Next: Pick up that poo
13. You don’t pick up your dog’s poo
Every dog trainer knows that you have to pick up after your dog. Not doing it is rude — and unsanitary. If you and your trainer are at a park and you don’t do it, just wait for the serious judgment your trainer will throw your way. It’s so easy to pick up after Fido — just keep a roll of poop bags on your dog leash and you’ll always be at the ready.
Next: Leash laws
14. You don’t keep your dog on a leash
No matter how well trained your dog is, he or she should always be on a leash outside, according to CertaPet. In fact, it’s a law. This law not only protects your dog, but you as well, since ultimately, you’re responsible for what your dog does. Listen to your dog trainer when he or she tells you to always use a leash, lest you be judged harshly.
Next: Crate basics
15. You refuse to use a crate
You might not like the idea of crate training, but chances are your dog trainer does. When you use a crate correctly, it can make your dog feel like he or she has a safe place to just … be. Because your dog will likely be in crate at some time — whether for travel or grooming or boarding purposes — it’s a good idea to get him or her used to it early. Your dog trainer knows this and will definitely judge you if you fight it.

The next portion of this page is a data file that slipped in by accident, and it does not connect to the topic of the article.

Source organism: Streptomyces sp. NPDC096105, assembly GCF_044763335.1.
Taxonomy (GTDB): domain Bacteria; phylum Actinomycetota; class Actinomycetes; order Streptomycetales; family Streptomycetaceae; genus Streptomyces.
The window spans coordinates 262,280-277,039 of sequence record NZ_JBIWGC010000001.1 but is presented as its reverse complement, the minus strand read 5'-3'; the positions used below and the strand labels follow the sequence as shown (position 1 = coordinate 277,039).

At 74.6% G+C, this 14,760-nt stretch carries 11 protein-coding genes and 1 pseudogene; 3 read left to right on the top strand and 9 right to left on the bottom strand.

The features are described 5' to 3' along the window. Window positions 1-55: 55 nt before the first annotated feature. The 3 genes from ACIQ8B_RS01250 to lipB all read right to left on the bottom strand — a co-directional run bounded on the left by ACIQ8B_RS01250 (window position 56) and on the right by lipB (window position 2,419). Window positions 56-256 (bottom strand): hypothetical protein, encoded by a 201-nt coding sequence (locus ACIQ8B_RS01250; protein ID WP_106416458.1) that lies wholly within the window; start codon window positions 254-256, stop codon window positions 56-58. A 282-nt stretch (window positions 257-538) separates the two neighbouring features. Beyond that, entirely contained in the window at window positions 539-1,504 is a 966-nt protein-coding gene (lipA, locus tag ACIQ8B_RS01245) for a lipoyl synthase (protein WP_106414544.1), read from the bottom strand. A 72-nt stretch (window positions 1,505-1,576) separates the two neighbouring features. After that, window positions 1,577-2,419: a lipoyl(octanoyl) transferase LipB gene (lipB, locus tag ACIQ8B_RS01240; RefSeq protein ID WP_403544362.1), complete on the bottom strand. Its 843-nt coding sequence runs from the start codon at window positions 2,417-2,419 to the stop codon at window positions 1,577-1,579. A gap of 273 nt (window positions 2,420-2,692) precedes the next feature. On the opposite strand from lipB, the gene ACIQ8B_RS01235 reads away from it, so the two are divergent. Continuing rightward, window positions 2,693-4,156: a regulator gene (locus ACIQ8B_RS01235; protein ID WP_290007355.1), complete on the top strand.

Next: Just let it go
16. You emphasize your dog’s mistakes
Of course your dog is going to make mistakes — you and your trainer know it. If you can’t let those mistakes go, your trainer might get judgy. Instead of emphasizing your dog’s bad behavior, make the focus about his or her good behavior — and reinforce that behavior.
Next: You have no one to blame but yourself.
17. You blame the dog for things
It is up to you to train your dog. Your dog trainer can help, but you have to eventually take the reins. If something goes wrong, don’t blame your dog — or your trainer will surely judge you. Blaming your dog for things is almost like blaming a newborn for crying — it’s irrational and it doesn’t help anything. Take responsibility for your dog’s training, and when something goes wrong, don’t place blame, just make it right.
Read more: 18 of the Easiest Dog Breeds to Train